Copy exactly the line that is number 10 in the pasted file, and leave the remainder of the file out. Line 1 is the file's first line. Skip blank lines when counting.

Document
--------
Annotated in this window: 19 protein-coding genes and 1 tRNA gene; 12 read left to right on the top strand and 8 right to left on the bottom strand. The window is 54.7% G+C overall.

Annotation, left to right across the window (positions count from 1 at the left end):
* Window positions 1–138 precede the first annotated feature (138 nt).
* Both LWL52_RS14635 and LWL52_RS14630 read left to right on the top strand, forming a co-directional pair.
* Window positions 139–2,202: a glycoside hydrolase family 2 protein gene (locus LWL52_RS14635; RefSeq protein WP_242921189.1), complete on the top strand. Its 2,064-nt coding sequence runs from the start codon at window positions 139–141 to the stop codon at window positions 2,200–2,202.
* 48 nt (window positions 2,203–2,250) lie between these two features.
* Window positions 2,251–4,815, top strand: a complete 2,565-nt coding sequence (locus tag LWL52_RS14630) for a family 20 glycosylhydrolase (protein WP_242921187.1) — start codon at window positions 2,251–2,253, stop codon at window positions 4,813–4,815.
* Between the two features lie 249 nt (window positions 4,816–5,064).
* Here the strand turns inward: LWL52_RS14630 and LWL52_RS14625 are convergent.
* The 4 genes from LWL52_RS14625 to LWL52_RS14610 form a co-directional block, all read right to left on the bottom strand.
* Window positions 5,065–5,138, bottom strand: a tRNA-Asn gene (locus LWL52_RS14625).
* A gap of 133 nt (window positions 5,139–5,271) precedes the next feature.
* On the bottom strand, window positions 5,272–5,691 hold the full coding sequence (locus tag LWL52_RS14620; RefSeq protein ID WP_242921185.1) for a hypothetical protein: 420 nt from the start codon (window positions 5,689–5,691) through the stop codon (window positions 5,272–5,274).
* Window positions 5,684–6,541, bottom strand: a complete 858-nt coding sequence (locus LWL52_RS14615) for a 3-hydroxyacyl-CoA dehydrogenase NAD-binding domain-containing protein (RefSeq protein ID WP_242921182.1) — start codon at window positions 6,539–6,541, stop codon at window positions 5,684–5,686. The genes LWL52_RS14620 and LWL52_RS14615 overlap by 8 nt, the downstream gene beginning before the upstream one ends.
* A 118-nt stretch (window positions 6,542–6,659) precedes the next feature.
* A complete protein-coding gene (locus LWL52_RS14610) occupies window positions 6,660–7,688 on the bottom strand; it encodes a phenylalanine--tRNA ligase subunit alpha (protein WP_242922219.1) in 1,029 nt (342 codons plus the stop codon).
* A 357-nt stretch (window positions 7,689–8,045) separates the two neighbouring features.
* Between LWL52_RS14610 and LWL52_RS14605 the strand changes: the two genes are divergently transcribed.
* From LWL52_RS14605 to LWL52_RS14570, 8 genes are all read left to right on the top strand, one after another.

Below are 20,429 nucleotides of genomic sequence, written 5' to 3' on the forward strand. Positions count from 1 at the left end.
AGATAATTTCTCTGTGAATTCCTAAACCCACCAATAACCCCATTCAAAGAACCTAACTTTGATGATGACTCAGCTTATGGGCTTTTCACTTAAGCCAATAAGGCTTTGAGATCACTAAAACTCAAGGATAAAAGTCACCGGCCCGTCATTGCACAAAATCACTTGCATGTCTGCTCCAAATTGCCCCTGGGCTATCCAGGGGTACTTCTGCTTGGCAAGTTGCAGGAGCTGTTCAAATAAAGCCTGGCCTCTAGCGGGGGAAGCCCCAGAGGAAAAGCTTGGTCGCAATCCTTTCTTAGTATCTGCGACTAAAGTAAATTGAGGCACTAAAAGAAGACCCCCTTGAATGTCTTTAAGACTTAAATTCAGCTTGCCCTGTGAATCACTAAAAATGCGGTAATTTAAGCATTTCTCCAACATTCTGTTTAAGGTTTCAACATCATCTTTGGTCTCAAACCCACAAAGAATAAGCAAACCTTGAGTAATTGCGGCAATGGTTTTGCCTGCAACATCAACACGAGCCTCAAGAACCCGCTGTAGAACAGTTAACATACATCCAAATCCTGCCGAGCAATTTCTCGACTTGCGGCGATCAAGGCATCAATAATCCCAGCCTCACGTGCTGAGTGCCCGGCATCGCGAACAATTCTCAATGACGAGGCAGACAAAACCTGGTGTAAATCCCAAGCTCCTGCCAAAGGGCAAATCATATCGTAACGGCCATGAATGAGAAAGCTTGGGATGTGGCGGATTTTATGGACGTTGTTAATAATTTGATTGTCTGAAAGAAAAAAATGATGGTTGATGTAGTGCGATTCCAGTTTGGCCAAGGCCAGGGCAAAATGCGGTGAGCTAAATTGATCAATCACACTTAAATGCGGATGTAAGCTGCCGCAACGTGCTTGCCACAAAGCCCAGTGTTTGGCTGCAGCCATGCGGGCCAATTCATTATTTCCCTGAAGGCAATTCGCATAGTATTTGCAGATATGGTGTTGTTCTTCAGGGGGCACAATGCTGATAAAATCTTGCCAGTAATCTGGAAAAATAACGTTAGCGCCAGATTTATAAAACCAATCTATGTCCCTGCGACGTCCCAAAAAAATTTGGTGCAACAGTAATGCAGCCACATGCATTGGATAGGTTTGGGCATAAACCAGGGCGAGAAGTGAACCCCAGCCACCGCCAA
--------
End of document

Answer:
* The 4 genes from LWL52_RS14625 to LWL52_RS14610 form a co-directional block, all read right to left on the bottom strand.